This guest article from Psych Central was written by Margarita Tartakovsky, M.S.
Having a baby is a big decision that requires couples to do some serious self-reflecting and communicating. But some couples don’t exactly contemplate parenthood — or they have the wrong idea about having kids.
Some mistakenly assume that having a child will fix their relationship problems and bring them closer, said Joyce Marter, LCPC, psychotherapist and owner of Urban Balance, which offers a Pre & Post Baby Couples Counseling Program. Unfortunately, this usually backfires, because the new stressors that come with having a baby just amplify existing issues, she said.
Other couples decide to have kids because they think it’s simply the next step after matrimony. “Many couples do not give themselves permission to thoughtfully explore whether or not having children is right for them because of fears of being different, disappointing others or missing out on life experiences that couples with children experience,” Marter said.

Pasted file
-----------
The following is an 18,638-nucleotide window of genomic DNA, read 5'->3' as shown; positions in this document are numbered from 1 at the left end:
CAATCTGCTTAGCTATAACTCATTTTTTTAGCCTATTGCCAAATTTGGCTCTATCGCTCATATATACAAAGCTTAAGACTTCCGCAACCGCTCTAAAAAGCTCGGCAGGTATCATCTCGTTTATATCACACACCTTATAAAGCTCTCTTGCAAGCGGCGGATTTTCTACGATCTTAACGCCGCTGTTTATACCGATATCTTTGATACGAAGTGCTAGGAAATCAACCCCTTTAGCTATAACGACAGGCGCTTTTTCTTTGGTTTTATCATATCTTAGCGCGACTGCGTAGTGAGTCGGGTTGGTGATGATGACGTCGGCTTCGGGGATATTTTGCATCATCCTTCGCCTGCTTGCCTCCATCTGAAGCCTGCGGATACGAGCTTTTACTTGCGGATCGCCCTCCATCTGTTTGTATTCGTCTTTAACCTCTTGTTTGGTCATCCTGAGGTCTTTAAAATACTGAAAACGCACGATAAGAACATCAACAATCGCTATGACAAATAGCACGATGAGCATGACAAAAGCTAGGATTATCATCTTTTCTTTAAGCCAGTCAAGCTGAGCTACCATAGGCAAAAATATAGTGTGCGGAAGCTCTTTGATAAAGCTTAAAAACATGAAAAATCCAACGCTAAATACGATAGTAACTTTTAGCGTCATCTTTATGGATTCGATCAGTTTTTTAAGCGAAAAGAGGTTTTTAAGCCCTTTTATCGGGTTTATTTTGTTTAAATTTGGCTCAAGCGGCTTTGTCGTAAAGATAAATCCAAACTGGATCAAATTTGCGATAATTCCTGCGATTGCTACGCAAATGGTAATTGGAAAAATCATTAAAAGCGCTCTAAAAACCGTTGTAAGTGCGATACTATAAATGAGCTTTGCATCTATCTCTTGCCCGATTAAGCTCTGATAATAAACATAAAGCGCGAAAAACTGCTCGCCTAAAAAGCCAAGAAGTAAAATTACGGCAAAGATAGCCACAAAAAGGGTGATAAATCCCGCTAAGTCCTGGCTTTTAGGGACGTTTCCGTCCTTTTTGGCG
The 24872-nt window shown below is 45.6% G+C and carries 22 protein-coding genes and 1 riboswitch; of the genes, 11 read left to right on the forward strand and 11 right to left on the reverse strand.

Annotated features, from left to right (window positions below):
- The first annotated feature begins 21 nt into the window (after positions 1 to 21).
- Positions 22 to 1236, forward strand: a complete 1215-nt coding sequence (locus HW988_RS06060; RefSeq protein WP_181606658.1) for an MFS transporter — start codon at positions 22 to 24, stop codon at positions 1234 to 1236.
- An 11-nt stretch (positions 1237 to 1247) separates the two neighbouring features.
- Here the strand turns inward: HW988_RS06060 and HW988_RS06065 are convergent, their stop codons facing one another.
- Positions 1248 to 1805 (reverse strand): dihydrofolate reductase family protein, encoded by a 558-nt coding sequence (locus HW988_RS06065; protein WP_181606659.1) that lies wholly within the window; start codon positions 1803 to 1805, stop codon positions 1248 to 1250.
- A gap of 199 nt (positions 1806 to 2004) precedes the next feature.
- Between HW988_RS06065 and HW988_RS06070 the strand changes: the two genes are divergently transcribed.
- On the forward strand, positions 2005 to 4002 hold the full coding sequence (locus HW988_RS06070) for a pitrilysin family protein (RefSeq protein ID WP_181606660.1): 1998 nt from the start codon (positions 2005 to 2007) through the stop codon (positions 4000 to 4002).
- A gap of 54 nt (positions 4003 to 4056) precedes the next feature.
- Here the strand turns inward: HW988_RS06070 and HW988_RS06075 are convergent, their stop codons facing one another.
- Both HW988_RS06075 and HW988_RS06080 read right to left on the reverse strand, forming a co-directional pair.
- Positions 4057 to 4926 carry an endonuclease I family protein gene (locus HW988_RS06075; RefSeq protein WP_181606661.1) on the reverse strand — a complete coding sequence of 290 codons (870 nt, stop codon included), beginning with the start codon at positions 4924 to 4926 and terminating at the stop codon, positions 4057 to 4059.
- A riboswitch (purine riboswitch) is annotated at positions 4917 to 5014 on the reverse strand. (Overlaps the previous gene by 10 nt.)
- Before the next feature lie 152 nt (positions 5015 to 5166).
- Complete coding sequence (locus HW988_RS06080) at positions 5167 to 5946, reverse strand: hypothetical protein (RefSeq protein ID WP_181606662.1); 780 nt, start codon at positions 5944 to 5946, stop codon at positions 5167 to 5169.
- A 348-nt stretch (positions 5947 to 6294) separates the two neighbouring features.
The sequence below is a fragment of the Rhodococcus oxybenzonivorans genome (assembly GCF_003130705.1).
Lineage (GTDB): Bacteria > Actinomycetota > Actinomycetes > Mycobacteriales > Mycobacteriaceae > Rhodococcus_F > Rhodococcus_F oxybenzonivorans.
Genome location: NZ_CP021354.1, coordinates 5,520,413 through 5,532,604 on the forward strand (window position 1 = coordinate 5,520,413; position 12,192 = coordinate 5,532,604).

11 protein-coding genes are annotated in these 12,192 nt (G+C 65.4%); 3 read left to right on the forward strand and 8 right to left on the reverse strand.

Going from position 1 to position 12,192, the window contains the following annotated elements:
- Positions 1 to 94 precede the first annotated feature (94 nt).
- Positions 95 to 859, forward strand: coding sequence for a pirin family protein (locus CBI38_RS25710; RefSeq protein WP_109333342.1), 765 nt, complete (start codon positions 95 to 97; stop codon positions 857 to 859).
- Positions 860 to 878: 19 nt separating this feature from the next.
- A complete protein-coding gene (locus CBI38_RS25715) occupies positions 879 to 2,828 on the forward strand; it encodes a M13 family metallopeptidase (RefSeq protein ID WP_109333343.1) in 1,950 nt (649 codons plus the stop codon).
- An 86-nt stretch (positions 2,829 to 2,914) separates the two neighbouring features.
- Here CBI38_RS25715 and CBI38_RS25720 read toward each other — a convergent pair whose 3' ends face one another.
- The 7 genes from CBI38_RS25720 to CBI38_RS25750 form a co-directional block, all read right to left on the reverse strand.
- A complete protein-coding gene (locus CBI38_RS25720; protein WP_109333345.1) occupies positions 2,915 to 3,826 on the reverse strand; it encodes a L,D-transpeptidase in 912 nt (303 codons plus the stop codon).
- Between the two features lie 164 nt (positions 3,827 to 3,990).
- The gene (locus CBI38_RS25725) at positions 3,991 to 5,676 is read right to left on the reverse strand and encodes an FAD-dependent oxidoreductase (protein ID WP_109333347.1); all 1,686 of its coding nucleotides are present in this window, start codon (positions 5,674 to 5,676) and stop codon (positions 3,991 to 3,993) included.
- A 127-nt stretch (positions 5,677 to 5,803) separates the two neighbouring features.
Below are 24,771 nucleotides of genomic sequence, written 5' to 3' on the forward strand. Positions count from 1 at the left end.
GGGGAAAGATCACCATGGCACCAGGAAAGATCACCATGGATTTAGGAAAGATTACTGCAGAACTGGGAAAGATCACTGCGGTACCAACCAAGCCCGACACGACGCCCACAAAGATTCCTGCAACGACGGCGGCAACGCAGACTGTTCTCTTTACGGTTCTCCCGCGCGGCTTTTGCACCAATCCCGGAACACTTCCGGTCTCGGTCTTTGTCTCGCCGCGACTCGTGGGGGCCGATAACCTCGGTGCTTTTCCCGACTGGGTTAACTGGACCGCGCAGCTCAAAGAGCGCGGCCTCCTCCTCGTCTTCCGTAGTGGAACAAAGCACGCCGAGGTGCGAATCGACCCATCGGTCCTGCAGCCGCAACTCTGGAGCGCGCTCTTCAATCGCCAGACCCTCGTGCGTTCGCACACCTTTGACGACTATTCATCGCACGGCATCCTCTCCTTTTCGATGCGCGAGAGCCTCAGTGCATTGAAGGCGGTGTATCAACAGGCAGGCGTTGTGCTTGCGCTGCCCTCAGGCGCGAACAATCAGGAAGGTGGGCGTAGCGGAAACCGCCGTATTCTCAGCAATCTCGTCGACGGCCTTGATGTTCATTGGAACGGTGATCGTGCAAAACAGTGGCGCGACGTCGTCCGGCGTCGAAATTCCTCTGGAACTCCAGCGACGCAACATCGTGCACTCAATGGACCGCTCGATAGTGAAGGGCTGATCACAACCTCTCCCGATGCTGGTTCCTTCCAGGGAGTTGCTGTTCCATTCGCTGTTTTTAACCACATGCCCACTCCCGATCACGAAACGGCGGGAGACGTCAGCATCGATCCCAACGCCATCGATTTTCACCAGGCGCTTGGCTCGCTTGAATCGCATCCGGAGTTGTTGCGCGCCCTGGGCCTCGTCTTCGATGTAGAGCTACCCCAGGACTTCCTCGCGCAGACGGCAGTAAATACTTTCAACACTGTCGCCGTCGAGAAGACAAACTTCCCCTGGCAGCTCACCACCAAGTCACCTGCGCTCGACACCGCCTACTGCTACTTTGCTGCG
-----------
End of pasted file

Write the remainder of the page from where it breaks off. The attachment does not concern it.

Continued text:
So how do you know if you’re making the right choice? There are many key considerations. But the most important one is that both partners want to have a child. “In heterosexual couples, it is critical that, specifically, the potential father, independently desires to — and feels ready to — transition to parenthood,” according to Nicole Massey-Hastings, MA, a Doctor of Clinical Psychology candidate with a concentration in families, couples and kids. One longitudinal study revealed that 100 percent of couples with a husband who didn’t want to become a parent were divorced by the time their kids were 6 years old (Cowan & Cowan, 2000).